department chair to take the course and/or are advised that this course might be helpful in assisting them with improving their academic skills. Given that it is the student’s decision
whether or not to sign up for this course, many students who have been referred do not choose to sign up for the course. One of the service characteristics of this research is to recommend an easier registration process for these students. The goal is to remove the step of sending the student away to enroll on his or her own after being identified as potentially being eligible to take the Insights on Success course. Previously, there has been no personal connection with an advisor when a student was identified as one who should sign up for the Insights on Successclass. In this research, there is a personal touch to enrolling the students, and the success of this personal touch is measured by the number of enrollments for the academic term in which this study was conducted versus the previous years’ registrations. The personal touch that was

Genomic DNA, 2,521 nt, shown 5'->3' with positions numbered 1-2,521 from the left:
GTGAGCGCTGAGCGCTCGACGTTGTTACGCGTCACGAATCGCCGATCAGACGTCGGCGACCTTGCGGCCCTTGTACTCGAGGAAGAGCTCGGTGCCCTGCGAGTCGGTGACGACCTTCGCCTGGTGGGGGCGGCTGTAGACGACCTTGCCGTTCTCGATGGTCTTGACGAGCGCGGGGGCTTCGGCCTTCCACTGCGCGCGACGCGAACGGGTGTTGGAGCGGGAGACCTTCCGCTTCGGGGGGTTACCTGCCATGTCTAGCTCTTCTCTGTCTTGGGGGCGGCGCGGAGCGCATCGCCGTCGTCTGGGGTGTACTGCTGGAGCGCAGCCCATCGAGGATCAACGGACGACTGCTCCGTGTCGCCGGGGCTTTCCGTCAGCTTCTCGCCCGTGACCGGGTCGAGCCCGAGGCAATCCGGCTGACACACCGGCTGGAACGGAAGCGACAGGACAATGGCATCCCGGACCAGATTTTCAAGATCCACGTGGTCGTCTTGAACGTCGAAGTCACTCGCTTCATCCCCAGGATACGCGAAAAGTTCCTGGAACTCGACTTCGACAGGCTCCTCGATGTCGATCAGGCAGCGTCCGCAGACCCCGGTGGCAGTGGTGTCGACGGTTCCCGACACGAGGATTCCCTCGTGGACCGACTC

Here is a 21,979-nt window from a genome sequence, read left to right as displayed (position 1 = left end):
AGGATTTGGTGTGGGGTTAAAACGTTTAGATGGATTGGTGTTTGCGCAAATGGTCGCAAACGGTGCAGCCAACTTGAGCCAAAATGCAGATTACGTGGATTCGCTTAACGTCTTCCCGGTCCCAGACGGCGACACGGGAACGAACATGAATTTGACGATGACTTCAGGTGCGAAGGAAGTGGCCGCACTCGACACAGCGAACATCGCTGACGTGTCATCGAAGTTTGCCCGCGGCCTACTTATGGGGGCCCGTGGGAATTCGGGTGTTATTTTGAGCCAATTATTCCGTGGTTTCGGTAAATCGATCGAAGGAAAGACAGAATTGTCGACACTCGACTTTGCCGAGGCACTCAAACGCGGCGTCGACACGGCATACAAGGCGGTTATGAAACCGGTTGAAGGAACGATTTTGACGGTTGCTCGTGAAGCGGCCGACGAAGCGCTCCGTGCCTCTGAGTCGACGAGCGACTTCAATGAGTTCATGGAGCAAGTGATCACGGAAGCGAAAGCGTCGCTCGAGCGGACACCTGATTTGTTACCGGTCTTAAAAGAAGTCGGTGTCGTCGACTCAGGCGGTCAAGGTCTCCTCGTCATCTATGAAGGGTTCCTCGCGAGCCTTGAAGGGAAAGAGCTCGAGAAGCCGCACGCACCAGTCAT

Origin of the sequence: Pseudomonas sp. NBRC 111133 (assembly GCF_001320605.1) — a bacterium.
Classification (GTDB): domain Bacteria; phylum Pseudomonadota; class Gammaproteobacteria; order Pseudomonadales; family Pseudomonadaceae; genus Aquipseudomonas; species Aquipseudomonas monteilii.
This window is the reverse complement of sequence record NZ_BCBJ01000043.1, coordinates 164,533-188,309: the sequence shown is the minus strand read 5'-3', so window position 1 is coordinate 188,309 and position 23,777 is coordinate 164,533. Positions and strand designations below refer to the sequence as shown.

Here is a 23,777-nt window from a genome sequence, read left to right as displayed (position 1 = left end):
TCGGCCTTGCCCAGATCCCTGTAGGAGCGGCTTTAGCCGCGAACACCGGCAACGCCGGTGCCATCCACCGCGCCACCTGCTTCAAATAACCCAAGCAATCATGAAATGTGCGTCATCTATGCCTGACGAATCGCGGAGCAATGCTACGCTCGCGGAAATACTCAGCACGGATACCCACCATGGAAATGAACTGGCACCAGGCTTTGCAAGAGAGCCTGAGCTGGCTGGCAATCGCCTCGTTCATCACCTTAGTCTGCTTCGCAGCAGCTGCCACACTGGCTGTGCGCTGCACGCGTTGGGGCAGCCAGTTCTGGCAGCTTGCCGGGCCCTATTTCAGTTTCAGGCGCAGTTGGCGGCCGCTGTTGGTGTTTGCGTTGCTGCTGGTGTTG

If not managed appropriately, stress can lead to serious problems. Exposure to chronic stress can contribute to both physical illnesses, such as heart disease, and mental illnesses, such as anxiety disorders. The field of health psychology focuses in part on how stress affects bodily functioning and on how people can use stress management techniques to prevent or minimize disease. The purpose of this study is to examine the prevalence of academic stress and exam anxiety among private secondary school students in India as well as the associations with socio-economic and study-related factors. Participants were 400 adolescent students (52 percent male) from five private secondary schools in Kolkata who were studying in grades 10 and 12. Participants were selected using a multi-stage sampling technique and were assessed using a study-specific questionnaire. Findings revealed that 35 and 37 percent reported high or very high levels of academic stress and exam anxiety respectively. All students reported high levels of academic stress, but those who had lower grades reported higher levels of stress than those with higher grades. Students who engaged in extra-curricula activities were more likely to report exam anxiety than those who did not engage in extra-curricula activities.